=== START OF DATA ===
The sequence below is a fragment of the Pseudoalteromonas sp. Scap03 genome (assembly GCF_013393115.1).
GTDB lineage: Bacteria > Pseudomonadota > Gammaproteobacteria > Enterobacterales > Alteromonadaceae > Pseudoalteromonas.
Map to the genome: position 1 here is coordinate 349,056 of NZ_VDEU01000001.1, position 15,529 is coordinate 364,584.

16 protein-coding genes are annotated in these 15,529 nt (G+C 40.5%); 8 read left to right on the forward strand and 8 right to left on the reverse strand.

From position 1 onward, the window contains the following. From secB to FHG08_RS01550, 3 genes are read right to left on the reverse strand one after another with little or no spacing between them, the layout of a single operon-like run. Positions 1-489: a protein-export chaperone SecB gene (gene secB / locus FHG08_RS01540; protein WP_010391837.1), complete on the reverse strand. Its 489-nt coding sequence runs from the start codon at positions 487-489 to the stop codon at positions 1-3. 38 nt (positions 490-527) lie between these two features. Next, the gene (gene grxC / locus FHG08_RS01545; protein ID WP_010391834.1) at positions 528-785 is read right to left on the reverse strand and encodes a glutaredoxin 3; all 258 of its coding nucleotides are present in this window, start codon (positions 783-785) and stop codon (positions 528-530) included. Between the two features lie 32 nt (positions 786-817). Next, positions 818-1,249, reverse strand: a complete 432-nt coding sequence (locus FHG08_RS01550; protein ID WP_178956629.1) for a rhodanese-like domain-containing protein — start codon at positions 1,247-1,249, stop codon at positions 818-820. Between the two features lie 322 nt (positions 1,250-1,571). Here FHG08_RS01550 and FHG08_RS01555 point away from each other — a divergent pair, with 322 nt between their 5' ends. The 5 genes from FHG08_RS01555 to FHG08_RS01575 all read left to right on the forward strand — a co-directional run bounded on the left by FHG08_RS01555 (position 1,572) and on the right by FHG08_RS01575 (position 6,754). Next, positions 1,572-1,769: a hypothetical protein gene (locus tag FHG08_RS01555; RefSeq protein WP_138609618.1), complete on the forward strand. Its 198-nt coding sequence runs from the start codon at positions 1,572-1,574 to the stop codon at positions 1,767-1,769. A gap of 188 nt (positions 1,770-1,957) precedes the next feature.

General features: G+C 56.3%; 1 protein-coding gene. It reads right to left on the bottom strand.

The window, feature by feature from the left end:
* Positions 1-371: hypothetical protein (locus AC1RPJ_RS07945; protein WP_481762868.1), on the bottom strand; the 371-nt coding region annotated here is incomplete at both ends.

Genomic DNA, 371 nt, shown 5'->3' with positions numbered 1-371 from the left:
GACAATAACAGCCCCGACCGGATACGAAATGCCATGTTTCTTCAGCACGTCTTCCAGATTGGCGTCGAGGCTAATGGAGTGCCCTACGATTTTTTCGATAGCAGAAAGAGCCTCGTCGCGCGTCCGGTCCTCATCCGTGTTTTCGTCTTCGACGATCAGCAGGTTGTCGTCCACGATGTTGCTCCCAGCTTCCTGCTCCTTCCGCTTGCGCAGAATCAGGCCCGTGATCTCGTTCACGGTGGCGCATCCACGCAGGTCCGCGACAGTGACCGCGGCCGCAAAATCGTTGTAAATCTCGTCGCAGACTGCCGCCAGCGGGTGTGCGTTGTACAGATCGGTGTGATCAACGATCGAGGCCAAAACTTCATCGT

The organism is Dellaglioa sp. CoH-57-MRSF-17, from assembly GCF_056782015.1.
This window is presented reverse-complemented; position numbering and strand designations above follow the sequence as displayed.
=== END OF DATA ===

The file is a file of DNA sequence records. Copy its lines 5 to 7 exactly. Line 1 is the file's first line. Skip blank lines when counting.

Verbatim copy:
From position 1 onward, the window contains the following. From secB to FHG08_RS01550, 3 genes are read right to left on the reverse strand one after another with little or no spacing between them, the layout of a single operon-like run. Positions 1-489: a protein-export chaperone SecB gene (gene secB / locus FHG08_RS01540; protein WP_010391837.1), complete on the reverse strand. Its 489-nt coding sequence runs from the start codon at positions 487-489 to the stop codon at positions 1-3. 38 nt (positions 490-527) lie between these two features. Next, the gene (gene grxC / locus FHG08_RS01545; protein ID WP_010391834.1) at positions 528-785 is read right to left on the reverse strand and encodes a glutaredoxin 3; all 258 of its coding nucleotides are present in this window, start codon (positions 783-785) and stop codon (positions 528-530) included. Between the two features lie 32 nt (positions 786-817). Next, positions 818-1,249, reverse strand: a complete 432-nt coding sequence (locus FHG08_RS01550; protein ID WP_178956629.1) for a rhodanese-like domain-containing protein — start codon at positions 1,247-1,249, stop codon at positions 818-820. Between the two features lie 322 nt (positions 1,250-1,571). Here FHG08_RS01550 and FHG08_RS01555 point away from each other — a divergent pair, with 322 nt between their 5' ends. The 5 genes from FHG08_RS01555 to FHG08_RS01575 all read left to right on the forward strand — a co-directional run bounded on the left by FHG08_RS01555 (position 1,572) and on the right by FHG08_RS01575 (position 6,754). Next, positions 1,572-1,769: a hypothetical protein gene (locus tag FHG08_RS01555; RefSeq protein WP_138609618.1), complete on the forward strand. Its 198-nt coding sequence runs from the start codon at positions 1,572-1,574 to the stop codon at positions 1,767-1,769. A gap of 188 nt (positions 1,770-1,957) precedes the next feature.

General features: G+C 56.3%; 1 protein-coding gene. It reads right to left on the bottom strand.

The window, feature by feature from the left end: